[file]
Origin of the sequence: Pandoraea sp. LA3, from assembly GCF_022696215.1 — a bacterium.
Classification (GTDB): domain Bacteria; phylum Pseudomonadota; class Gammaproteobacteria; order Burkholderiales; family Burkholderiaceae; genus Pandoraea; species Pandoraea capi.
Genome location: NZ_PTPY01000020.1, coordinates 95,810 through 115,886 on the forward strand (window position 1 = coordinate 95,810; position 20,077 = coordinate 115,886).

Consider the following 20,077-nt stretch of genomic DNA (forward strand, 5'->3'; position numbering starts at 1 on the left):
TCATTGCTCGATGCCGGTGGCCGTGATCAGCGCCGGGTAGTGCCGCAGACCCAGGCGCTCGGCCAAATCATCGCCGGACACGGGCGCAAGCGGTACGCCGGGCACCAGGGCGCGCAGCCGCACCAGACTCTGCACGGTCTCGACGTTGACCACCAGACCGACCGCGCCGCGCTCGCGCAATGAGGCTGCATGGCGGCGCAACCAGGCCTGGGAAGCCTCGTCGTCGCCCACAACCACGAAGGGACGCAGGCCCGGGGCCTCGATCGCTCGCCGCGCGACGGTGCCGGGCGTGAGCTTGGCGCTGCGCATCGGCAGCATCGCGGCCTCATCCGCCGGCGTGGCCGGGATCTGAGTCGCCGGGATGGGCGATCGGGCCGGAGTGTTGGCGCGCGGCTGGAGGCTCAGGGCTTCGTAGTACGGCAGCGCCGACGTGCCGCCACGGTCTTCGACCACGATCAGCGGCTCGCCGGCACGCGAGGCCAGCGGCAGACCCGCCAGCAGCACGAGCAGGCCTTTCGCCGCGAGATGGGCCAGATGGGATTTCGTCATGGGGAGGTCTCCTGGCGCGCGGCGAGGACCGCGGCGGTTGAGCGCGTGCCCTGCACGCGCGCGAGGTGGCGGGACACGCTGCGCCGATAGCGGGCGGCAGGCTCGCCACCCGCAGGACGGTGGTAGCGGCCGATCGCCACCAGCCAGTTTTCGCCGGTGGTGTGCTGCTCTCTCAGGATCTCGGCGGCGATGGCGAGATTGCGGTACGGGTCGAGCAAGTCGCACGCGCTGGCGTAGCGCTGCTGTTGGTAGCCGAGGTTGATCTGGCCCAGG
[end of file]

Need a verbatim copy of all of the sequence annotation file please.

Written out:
Origin of the sequence: Pandoraea sp. LA3, from assembly GCF_022696215.1 — a bacterium.
Classification (GTDB): domain Bacteria; phylum Pseudomonadota; class Gammaproteobacteria; order Burkholderiales; family Burkholderiaceae; genus Pandoraea; species Pandoraea capi.
Genome location: NZ_PTPY01000020.1, coordinates 95,810 through 115,886 on the forward strand (window position 1 = coordinate 95,810; position 20,077 = coordinate 115,886).

Consider the following 20,077-nt stretch of genomic DNA (forward strand, 5'->3'; position numbering starts at 1 on the left):
TCATTGCTCGATGCCGGTGGCCGTGATCAGCGCCGGGTAGTGCCGCAGACCCAGGCGCTCGGCCAAATCATCGCCGGACACGGGCGCAAGCGGTACGCCGGGCACCAGGGCGCGCAGCCGCACCAGACTCTGCACGGTCTCGACGTTGACCACCAGACCGACCGCGCCGCGCTCGCGCAATGAGGCTGCATGGCGGCGCAACCAGGCCTGGGAAGCCTCGTCGTCGCCCACAACCACGAAGGGACGCAGGCCCGGGGCCTCGATCGCTCGCCGCGCGACGGTGCCGGGCGTGAGCTTGGCGCTGCGCATCGGCAGCATCGCGGCCTCATCCGCCGGCGTGGCCGGGATCTGAGTCGCCGGGATGGGCGATCGGGCCGGAGTGTTGGCGCGCGGCTGGAGGCTCAGGGCTTCGTAGTACGGCAGCGCCGACGTGCCGCCACGGTCTTCGACCACGATCAGCGGCTCGCCGGCACGCGAGGCCAGCGGCAGACCCGCCAGCAGCACGAGCAGGCCTTTCGCCGCGAGATGGGCCAGATGGGATTTCGTCATGGGGAGGTCTCCTGGCGCGCGGCGAGGACCGCGGCGGTTGAGCGCGTGCCCTGCACGCGCGCGAGGTGGCGGGACACGCTGCGCCGATAGCGGGCGGCAGGCTCGCCACCCGCAGGACGGTGGTAGCGGCCGATCGCCACCAGCCAGTTTTCGCCGGTGGTGTGCTGCTCTCTCAGGATCTCGGCGGCGATGGCGAGATTGCGGTACGGGTCGAGCAAGTCGCACGCGCTGGCGTAGCGCTGCTGTTGGTAGCCGAGGTTGATCTGGCCCAGG